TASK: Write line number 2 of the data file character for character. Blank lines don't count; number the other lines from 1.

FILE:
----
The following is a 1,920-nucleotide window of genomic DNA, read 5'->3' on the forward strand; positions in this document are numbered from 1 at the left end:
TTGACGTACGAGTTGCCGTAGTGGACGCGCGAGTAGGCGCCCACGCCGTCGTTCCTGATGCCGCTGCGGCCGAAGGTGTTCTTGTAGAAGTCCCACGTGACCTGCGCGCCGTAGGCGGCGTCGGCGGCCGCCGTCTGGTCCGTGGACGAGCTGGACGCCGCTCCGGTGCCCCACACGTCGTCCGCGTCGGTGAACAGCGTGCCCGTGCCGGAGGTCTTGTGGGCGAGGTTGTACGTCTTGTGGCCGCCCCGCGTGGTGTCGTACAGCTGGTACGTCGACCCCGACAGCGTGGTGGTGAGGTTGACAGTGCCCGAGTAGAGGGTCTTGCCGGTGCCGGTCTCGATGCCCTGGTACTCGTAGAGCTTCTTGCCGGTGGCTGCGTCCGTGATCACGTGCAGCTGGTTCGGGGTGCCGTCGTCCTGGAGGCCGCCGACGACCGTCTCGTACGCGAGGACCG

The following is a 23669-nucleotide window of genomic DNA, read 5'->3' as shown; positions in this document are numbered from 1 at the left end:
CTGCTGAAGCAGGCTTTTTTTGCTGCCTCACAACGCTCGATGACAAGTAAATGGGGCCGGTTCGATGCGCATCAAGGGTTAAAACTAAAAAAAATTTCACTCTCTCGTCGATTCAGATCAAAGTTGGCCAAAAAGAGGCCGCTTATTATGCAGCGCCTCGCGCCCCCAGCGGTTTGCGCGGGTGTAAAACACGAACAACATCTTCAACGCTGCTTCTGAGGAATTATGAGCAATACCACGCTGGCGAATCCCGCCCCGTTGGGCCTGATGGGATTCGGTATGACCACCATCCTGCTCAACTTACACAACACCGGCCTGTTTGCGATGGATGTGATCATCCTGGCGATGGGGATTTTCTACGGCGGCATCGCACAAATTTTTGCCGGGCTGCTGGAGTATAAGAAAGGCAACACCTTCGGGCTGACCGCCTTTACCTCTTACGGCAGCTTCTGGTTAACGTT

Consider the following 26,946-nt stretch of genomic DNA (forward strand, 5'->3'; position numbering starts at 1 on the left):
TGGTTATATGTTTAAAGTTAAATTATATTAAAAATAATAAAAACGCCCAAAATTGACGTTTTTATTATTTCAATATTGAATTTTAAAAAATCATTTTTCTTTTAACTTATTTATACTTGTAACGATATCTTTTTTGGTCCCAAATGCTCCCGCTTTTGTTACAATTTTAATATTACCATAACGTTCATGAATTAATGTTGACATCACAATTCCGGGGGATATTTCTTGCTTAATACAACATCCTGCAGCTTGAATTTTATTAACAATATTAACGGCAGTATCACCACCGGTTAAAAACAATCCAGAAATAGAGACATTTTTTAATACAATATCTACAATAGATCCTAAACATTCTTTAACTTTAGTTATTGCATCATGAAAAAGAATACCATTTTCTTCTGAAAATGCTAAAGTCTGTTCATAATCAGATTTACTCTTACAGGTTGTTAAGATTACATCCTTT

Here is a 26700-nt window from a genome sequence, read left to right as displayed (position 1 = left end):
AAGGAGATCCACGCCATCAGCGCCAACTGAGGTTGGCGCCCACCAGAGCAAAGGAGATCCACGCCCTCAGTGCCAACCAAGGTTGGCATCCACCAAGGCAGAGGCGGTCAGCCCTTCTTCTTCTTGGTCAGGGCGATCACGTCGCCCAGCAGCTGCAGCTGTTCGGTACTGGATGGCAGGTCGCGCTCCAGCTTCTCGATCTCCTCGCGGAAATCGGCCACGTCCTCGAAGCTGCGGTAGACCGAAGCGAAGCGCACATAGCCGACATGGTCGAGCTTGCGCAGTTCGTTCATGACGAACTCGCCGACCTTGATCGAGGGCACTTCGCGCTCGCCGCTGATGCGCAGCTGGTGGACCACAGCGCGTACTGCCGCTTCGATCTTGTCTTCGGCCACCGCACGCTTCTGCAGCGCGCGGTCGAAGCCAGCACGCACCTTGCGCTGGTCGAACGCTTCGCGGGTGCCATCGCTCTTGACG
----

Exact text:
TTGACGTACGAGTTGCCGTAGTGGACGCGCGAGTAGGCGCCCACGCCGTCGTTCCTGATGCCGCTGCGGCCGAAGGTGTTCTTGTAGAAGTCCCACGTGACCTGCGCGCCGTAGGCGGCGTCGGCGGCCGCCGTCTGGTCCGTGGACGAGCTGGACGCCGCTCCGGTGCCCCACACGTCGTCCGCGTCGGTGAACAGCGTGCCCGTGCCGGAGGTCTTGTGGGCGAGGTTGTACGTCTTGTGGCCGCCCCGCGTGGTGTCGTACAGCTGGTACGTCGACCCCGACAGCGTGGTGGTGAGGTTGACAGTGCCCGAGTAGAGGGTCTTGCCGGTGCCGGTCTCGATGCCCTGGTACTCGTAGAGCTTCTTGCCGGTGGCTGCGTCCGTGATCACGTGCAGCTGGTTCGGGGTGCCGTCGTCCTGGAGGCCGCCGACGACCGTCTCGTACGCGAGGACCG